CMOS Image Sensors - Pixel Design Basics

August 11, 2023

Latest company news about CMOS Image Sensors - Pixel Design Basics

This time, let’s talk about the most critical part of CISQ: pixels! It can be said that almost all CIS performance indicators are ultimately determined by the quality of the pixel design. Let's put it this way: the design of the readout circuit determines the lower performance limit of an image sensor, and the pixel design determines the upper performance limit of an image sensor!
There are many types of pixels, such as:
1. The most commonly used visible light is 3T, 4T, and 5T pixels. If you want to add more functions, such as global shutter (GS, Global Shutter), high dynamic range (HDR, HighDynamic Range), etc., you need to add more transistors;
2. X-ray is used for CTIA-based pixel of Photon Counting;
3. DVS pixel for Event sensor;
4. The SPAD pixel used for 3D imaging is often used as dToF (direct time-of-flight), and it is often used as the demodulation pixel of iToF (indirect time-of-flight); 5. Another example is infrared direct injection, CTIA, etc., bolometer Use the pixel of the resistance measurement;
6. In addition, there are TDI pixel, CCD 2/3/4-phase pixel and so on.


We have dozens of types of pixels for large categories. If we list all the pixels designed by humans, there may be hundreds or thousands of types. So it is impossible for us to enter all these pixels. The vast majority of CMOS image sensors Q (>95%) in the world are based on 2D imaging of visible light, so we only focus on 3/4/5T pixels here. If you have the opportunity to work in different companies, or do full custom design, then get in touch with more interesting things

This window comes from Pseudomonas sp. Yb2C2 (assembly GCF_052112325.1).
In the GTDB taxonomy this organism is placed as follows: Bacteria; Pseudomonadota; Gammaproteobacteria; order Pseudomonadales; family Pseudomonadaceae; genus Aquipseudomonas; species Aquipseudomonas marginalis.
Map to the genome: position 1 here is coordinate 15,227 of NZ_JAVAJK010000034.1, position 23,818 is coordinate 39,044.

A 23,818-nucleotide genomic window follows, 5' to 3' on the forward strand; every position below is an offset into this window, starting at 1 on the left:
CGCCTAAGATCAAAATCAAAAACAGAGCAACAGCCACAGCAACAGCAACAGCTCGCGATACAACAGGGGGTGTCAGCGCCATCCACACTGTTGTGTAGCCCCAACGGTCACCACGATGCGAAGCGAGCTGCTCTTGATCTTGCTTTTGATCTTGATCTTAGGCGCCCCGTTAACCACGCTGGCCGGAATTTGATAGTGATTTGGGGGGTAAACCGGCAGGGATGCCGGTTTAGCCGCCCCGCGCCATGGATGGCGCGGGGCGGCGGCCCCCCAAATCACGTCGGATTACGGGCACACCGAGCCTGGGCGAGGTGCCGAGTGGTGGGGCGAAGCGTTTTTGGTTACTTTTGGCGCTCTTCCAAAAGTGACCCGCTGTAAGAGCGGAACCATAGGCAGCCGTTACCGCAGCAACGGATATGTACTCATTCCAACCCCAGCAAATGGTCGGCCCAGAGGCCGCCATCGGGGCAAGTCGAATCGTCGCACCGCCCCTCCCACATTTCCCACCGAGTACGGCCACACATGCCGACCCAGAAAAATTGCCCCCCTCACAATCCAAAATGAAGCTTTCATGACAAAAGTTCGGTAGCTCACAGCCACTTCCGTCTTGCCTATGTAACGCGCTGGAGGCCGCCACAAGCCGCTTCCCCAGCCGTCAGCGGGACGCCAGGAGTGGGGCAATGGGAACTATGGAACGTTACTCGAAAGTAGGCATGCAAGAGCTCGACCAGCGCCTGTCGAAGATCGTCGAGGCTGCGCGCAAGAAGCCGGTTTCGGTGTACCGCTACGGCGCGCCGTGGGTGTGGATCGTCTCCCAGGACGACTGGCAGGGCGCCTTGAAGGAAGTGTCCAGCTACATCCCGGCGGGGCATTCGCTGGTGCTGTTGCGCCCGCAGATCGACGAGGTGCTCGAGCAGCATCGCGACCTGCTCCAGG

First of all, let's understand a concept: Shutter. The shutter determines how and how much light enters the pixels, which also determines the image quality. The shutter can be divided into mechanical shutter (Mechanical Shuter) and electronic shutter (Electronic Shutter), and electronic shutter can be divided into rolling shutter (Roling Shuter) and global shutter (Global Shutter).


The mechanical shutter is composed of two shutter blades. Before exposure, the first blade covers the entire sensor, and then generally speaking, the blade is removed from top to bottom, and then the second blade is moved out from top to bottom after the exposure is started. , block the entire sensor, and the exposure ends. The moving speed of these two blades is very, very fast, almost up to 35kmh. So for a 35mm full-frame camera, the blade can allow the sensor to start or end the exposure in about 1/400s, so it can be said that all mechanical shutters are "Approximate" global shutter. So how does the mechanical shutter achieve a faster exposure time? This is relatively "simple", that is, when the first blade is not fully opened, the second blade has already started to move down to block, of course, there is a limit to this , the fastest is about 1/8000s. If you want a faster speed, you need an electronic shutter.


As shown in the picture below, you can see the difference between the rolling shutter and the global shutter in the electronic shutter. For rolling shutter, the exposure time of each row of pixels is at least separated by the reading time of one row of pixels. For example, it takes 10us to read a row, and we have 1000 rows of pixels, then the exposure of the first row of pixels and the last row of pixels starts/ The end time is about 10ms apart, so that when shooting sports physics, the image will be significantly distorted; correspondingly, the global shutter means that all pixels have the same exposure start and end time

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